18 November 2007

The good, bad, and indifferent southpaw

“Things Lefties Are maybe Not So Good At!” turned up on StumbleUpon, and I found it whiny. My own take:

  • Public telephones: not a problem. If ya just gotta do the full smash left-handed, you hold the receiver between shoulder and ear and let your fingers do the walking just like anyone else. Working a cellphone keypad right-handed is hell, though.
  • Remote controls: huh? They suck, end of story. See also my comments about cellphones.
  • Tone arms: again — huh?
  • Writing: since this can’t be taught with the mirror method, it takes a lot of practice to get up to speed with one’s right-handed peers... but after controlling for extensive computer use, my printing’s always been spiffy. My cursive is another story entirely. And I never, ever bother with felt-tipped pens for writing, and I would sooner take the time to do a slideshow than attempt a whiteboard presentation; while more time-consuming, the former approach ensures that people will actually be able to read the ideas I’m trying to express.
  • Scissors: like so many items on this list, a non-issue for kids (and consequently adults) who suck it up and go to the effort of catching up.
  • Trousers with one back pocket: again, a non-issue. You get into the habit, and on blue jeans and the like, the left pocket always goes empty.
  • Zippers: not a problem, except that I didn't get the hang of them until I was well past my ninth birthday.
  • Recreation requiring sticks or clubs: now this list starts to make some real sense. I refuse to learn golf because of the hassles that go along with being a left-handed golfer. I’ve never shown any aptitude for hockey or baseball (though I suspect that has more to do with my comparatively poor depth perception), and I struggled through learning billiards, which I shoot right-handed except when forced into shots that other players make behind-the-back.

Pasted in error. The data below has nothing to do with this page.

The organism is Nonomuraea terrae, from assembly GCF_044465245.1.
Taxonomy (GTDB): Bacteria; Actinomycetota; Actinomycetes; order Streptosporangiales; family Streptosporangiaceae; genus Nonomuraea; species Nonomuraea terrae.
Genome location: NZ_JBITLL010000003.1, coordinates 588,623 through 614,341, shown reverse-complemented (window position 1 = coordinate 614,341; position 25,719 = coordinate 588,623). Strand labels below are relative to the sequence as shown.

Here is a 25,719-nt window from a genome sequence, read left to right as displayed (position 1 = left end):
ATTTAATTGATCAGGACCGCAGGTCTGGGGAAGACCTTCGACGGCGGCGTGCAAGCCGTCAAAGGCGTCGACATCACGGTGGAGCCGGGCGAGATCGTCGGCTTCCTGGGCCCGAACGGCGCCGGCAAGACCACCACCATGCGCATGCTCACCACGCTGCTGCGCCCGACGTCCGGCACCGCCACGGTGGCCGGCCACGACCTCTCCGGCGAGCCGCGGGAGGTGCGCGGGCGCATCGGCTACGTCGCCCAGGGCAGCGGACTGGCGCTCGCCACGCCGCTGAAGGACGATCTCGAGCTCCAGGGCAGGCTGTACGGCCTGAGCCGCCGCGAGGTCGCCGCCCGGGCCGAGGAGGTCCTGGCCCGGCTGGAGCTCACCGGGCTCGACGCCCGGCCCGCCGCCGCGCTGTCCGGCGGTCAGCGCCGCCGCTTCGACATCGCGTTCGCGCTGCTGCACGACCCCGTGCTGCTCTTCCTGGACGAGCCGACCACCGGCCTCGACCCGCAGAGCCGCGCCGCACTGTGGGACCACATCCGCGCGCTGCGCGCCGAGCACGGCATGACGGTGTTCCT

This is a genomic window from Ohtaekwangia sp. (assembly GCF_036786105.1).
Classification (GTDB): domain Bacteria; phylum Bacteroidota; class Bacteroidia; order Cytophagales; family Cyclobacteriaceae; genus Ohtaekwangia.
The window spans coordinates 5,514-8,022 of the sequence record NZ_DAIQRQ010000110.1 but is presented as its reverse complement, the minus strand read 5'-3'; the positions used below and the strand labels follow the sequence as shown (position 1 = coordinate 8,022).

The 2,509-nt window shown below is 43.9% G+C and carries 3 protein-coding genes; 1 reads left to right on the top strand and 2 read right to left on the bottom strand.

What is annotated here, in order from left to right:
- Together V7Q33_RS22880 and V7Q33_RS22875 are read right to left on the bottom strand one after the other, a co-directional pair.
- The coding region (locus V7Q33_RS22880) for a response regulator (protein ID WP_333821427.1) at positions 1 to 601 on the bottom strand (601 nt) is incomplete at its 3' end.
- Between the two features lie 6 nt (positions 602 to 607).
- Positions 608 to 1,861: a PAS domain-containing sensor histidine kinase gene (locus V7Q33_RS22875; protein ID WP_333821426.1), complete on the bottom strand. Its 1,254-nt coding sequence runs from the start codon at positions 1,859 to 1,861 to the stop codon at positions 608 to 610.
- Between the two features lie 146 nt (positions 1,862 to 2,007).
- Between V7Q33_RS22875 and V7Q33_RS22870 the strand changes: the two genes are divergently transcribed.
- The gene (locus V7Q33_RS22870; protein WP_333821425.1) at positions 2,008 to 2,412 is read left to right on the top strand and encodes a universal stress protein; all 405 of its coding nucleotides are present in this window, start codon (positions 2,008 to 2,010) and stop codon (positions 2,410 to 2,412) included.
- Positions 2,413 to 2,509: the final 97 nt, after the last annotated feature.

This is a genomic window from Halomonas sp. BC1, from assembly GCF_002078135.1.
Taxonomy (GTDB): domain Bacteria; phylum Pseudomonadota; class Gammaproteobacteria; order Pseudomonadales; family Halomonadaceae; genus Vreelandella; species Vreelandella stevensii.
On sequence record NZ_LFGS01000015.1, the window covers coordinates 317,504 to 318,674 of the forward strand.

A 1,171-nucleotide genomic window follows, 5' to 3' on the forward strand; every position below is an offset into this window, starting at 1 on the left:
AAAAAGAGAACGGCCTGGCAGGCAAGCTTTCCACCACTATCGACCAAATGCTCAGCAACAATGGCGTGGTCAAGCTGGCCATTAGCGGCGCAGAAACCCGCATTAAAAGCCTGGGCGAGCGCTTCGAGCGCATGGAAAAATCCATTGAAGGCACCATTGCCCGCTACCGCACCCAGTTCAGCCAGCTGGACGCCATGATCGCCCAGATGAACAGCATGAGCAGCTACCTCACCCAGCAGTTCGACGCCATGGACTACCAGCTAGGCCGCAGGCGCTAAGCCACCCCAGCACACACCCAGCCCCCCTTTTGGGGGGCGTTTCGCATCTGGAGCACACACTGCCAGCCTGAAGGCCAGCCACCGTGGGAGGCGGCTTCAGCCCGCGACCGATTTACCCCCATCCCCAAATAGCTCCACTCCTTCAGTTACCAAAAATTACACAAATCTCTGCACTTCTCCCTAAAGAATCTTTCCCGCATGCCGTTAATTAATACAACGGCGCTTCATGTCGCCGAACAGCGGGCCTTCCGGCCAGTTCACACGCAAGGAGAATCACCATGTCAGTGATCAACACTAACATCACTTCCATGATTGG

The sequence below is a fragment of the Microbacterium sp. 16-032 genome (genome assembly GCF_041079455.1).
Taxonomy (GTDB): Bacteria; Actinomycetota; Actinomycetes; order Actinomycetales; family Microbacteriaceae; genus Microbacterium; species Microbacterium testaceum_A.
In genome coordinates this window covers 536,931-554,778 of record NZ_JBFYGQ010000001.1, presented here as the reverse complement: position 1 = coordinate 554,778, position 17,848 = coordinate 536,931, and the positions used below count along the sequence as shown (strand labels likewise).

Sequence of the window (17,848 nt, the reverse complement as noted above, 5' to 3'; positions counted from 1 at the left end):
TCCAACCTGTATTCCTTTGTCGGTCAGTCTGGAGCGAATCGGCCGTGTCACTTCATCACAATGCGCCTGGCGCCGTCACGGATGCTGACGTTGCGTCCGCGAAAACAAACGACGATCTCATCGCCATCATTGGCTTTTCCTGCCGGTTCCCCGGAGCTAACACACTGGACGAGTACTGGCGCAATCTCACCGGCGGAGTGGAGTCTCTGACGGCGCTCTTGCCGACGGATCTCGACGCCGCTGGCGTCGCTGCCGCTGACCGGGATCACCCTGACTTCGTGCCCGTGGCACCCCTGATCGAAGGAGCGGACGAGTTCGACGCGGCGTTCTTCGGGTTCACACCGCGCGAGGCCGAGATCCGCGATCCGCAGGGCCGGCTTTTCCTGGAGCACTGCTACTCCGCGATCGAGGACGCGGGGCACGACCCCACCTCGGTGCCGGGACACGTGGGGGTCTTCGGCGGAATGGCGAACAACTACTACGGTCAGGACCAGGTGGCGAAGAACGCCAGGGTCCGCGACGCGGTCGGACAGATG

• Shoelaces: the mirror method rulez, people. Problem is, no-one figured that out to my benefit until I was seven years old. That was one of my more significant humiliations as a kid.
  • Notebooks: looseleaf paper, sewn/perfect binding, and top-set spirals are da bomb — and chances are on any given day that you can go to a store that sells them.
  • Checkbooks: oh, puh-leeze. Tear the leaf out before you write on it. How hard is that?
  • The chained pens at the bank: oh yes, now you’re cookin’ with gas.
  • ATM machines: huh? The greatest risk for me is losing my card in the older machines that don’t return your card before spitting out your money, because the focus of my attention drifts to the left as a matter of course. Actually operating the things is not any particular challenge, though.
  • Keypads and mice: again, practice makes perfect. I can easily pass ten-key tests aimed at non-experts, have been able to since I was a teenager. And mice pretty much need to be on the right, since the housings of most mice are molded specifically for the right hand. Even a mouse that’s symmetrical on the axis parallel with the direction I’m facing is a pain in the ass to use left-handed, after so many years of right-handed mousing.
  • Duelling elbows in restaurant booths: now, this one I feel with my gut. If I’m out to eat with you, I will insist on sitting on your left, and that will be the end of the conversation.

Moving on from the list on the linked page, the two things that always drive me up the wall are cabinet video games and kitchen setups, which almost universally demand the greatest dexterity from one’s right hand if one is to avoid crossing or switching hands in the course of using them. Bleh.

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